The kit savings (if you purchase the kit at once) is sufficient to cover the cost of a nice bag, seen above. This is a good thing, because your lighting gear is shaped differently than your camera gear and almost certainly will not fit in your normal bag. The included sling bag is well-made, and big enough to handle a second light kit if you expand later. It can even handle full-size modifiers, such as a 60" umbrella.
The flash (should you choose the kit that includes it) and the Ares remotes also include their own padded cases to further protect them within the bigger bag. The flash and remote also come with a nice selection of accessories: The flash includes gels, a stand and cord and the remote comes with cords, adapters, straps and batteries.
This is the exact small-light kit that I use and recommend for beginning lighting photographers. You ca get it here:
Lighting Kit WITHOUT Flash ($142.99)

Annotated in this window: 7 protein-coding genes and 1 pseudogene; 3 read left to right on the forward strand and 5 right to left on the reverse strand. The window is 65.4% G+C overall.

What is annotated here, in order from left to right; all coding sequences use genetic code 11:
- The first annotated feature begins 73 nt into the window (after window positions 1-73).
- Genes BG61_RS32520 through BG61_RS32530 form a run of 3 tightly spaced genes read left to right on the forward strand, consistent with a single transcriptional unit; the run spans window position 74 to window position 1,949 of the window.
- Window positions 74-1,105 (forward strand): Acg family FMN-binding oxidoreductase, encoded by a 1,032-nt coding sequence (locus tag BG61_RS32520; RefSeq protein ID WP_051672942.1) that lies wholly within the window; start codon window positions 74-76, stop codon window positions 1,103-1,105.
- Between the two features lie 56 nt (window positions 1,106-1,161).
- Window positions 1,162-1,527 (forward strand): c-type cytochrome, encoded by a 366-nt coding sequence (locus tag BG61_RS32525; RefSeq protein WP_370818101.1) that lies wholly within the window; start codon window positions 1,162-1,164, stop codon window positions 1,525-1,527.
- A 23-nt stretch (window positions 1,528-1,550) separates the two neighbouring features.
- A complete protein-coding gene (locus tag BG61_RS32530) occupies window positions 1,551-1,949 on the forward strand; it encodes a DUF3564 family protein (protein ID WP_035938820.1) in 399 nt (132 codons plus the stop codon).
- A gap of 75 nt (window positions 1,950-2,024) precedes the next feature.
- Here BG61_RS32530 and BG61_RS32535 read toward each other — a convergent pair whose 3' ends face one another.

Lighting Kit WITH LumoPro LP180 Flash ($271.99)
And that's all you'll need to get your foot firmly in the door of studio-style lighting. While you're waiting for your gear to arrive, we'll go over the pieces a little more and then get into the lighting itself.
It'll all be "in theory" for now, but not to worry. About half-way through Lighting 101 we then assume your kit has arrived and we'll walk you through your first time out with it. But while we wait for that, let's learn some more.
Oh, and here's the resulting shot from the setup photo shown at top:
So that was a lot of gear talk to throw at you. Sorry. But we just wanted to get you started off on the right foot, with the basic equipment. And most important, not spending more than you needed to.
NEXT: L101: Get to Know Your Light Stand